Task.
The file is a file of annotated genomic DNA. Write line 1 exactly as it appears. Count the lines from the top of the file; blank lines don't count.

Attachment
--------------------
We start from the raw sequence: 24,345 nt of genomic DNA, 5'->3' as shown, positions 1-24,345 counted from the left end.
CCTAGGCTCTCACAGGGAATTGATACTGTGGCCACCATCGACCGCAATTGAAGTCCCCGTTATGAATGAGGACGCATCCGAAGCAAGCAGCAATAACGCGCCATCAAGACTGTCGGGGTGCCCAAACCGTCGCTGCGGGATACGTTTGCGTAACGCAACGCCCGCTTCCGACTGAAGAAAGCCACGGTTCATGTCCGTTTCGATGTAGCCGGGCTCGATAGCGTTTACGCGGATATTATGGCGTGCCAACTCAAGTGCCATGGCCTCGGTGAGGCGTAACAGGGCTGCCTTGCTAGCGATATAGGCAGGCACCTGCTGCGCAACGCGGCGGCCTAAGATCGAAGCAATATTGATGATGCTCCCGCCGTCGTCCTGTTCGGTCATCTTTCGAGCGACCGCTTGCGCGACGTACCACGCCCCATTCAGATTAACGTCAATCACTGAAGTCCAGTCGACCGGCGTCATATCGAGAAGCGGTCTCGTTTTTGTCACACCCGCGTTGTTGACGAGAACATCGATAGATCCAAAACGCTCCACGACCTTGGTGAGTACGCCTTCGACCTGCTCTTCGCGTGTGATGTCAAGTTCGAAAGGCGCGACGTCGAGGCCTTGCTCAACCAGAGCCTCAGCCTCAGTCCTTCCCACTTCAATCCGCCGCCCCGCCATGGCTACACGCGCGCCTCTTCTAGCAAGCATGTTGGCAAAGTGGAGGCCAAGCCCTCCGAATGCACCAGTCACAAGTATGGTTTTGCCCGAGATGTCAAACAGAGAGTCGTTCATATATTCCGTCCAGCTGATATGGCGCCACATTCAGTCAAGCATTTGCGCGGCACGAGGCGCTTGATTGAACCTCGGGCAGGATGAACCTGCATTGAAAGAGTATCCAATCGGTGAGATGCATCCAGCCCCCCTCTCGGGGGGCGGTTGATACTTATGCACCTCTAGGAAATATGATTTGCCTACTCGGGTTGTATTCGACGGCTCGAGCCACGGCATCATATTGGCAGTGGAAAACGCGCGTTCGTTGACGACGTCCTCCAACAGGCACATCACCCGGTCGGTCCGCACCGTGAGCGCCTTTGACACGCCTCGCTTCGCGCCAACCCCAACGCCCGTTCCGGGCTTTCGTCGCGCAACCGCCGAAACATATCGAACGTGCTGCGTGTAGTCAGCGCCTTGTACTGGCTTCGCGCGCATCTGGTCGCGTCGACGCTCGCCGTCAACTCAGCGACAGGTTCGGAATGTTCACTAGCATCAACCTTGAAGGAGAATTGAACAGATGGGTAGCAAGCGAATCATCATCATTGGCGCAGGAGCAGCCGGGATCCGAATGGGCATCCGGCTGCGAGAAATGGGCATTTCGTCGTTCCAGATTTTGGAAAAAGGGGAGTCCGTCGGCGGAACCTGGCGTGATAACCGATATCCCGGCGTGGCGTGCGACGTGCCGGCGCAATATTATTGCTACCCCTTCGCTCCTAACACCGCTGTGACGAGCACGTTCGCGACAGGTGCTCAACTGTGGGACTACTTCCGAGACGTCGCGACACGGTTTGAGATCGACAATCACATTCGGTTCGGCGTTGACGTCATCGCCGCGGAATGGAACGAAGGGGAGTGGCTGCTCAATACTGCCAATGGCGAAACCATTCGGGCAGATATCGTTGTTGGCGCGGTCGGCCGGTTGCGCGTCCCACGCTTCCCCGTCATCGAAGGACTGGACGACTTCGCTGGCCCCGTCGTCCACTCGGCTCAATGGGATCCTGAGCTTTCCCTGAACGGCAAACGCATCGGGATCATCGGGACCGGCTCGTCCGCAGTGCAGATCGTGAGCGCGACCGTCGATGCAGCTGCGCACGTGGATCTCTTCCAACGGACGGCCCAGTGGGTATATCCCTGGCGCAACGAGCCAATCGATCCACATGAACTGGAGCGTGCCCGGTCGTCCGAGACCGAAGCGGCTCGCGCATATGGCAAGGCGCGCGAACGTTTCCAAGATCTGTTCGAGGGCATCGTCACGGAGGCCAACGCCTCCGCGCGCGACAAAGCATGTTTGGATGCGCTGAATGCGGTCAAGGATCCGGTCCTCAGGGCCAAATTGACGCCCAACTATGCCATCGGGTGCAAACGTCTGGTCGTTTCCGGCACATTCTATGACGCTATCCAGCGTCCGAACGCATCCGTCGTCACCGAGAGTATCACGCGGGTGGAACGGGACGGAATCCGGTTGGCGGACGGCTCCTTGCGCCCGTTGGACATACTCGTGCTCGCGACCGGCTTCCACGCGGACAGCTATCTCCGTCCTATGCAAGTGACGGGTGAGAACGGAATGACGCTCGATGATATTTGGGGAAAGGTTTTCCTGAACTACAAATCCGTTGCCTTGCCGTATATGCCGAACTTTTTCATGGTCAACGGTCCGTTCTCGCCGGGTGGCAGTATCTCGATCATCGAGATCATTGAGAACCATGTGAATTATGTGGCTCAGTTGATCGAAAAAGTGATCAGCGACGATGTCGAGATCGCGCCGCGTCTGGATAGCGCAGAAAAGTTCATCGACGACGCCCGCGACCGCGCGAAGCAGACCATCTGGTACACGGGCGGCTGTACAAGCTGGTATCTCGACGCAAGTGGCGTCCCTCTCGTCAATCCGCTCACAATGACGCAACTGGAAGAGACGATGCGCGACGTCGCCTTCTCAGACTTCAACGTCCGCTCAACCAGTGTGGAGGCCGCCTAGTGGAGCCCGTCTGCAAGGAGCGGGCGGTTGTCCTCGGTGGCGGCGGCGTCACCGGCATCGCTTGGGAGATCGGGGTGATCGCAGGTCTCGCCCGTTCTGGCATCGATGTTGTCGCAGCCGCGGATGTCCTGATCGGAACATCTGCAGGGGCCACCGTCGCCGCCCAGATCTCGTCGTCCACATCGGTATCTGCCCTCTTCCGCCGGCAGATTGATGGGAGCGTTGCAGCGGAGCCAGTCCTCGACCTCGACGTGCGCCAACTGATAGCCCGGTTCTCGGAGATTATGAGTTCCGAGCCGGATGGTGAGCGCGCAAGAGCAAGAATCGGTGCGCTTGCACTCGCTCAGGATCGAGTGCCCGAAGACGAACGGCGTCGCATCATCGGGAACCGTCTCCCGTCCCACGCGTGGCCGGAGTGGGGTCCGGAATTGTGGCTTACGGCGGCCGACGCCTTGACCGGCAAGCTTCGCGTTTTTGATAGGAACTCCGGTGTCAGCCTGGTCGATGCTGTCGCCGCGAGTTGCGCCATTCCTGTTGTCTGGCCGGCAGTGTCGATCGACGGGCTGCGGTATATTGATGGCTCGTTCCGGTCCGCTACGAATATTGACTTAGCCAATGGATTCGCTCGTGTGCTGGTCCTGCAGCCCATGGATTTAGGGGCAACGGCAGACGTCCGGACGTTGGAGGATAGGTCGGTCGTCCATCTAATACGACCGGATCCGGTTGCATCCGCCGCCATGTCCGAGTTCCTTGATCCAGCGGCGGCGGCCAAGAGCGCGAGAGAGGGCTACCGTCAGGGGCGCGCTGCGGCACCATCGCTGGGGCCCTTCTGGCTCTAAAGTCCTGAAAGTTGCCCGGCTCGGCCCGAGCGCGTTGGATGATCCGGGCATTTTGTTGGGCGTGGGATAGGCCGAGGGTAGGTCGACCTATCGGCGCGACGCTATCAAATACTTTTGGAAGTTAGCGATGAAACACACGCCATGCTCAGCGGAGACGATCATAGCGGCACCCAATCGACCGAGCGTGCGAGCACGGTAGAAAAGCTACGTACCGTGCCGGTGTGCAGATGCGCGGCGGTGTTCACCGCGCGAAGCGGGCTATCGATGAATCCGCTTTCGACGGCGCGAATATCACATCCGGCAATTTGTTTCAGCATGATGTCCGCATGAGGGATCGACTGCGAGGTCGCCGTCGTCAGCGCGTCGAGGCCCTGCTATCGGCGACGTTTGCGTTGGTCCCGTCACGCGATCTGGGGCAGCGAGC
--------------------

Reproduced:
We start from the raw sequence: 24,345 nt of genomic DNA, 5'->3' as shown, positions 1-24,345 counted from the left end.